Legend has it, at least one unpopular character was dissolved there as well.

I had a neighbor in Savannah who stripped his interior woodwork with Red Devil lye in a home made tank in his yard. Still looked like a moonscape when I left. He always wore a lot of PPE when he worked on it.

Maybe if you let us know what you want to clean of what material, we could offer a safer idea.

dave

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 Post subject: Re: Draino / Lye as a cleaner ??
PostPosted: Tue Nov 22, 2011 10:41 pm 

Joined: Sat Oct 02, 2004 5:48 pm
Posts: 344
Location: Hickory, NC
Dave,

It runs the gamut... A shelf of old painted, cruddy lanterns collected over the years, a couple of working telegraph keys and sounder that I really don't have the patience to disassemble and scrub, and a 1954 Southern Railway presentation bell about the size of a VW Beetle. I attacked the bell about 10 years ago with some Brasso and Semichrome and was sufficently whipped. The little spot I did manage to polish after a couple of hours has finally aged enough to not stand out like it once did!

Thanks for any tips

Matt


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 Post subject: Re: Draino / Lye as a cleaner ??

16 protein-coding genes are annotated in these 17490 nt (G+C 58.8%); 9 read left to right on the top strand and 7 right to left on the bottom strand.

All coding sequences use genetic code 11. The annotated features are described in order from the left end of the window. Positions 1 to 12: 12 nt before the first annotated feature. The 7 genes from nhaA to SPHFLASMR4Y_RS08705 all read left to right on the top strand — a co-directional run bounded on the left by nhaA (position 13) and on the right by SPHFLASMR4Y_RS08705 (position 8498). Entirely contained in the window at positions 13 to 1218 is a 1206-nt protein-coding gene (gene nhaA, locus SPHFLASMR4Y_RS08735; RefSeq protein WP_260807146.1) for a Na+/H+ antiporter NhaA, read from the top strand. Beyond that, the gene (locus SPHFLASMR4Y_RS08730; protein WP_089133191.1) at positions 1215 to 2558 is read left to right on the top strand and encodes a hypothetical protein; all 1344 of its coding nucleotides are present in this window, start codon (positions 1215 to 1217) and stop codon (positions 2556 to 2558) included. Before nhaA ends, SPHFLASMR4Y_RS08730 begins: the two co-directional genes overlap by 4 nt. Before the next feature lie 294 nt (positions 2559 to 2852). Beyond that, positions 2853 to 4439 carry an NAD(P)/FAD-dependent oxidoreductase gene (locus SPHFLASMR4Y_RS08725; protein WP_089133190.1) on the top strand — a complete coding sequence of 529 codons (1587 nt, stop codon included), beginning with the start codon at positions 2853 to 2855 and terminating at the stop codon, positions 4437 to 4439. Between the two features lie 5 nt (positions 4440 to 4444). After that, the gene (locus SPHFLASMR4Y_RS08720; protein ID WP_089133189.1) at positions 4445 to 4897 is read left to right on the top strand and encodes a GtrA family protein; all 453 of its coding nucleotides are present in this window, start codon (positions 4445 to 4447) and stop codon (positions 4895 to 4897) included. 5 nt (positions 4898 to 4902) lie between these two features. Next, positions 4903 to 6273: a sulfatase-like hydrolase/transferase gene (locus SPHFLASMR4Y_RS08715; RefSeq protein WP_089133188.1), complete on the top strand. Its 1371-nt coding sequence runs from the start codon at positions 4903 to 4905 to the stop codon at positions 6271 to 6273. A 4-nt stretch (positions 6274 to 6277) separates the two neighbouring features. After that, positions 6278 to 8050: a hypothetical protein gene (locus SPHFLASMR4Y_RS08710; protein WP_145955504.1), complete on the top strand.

PostPosted: Tue Nov 22, 2011 11:28 pm 

Joined: Sun Aug 22, 2004 7:19 am
Posts: 5250
Location: southeastern USA
Maybe the lanterns with Lye or another paint stripper....but be very careful about neutralizing whatever you use, and really cleaning it out of the nooks and cracks or your new paint will fail.

NOT on the electrical instruments. Lye and insulation are incompatable. There are electrical equipment cleaners out there that should help.

Last bell I had to really tear stuff off of, I put in the lathe and used a power wire brush to rip the paint and dirt off, followed by a buffing wheel and compound to bring out the shine, followed by cleaning with laquer thinner, very careful drying and clear laquer. Yes, stuff flies off but a face shield should cover it.

Best wishes.

dave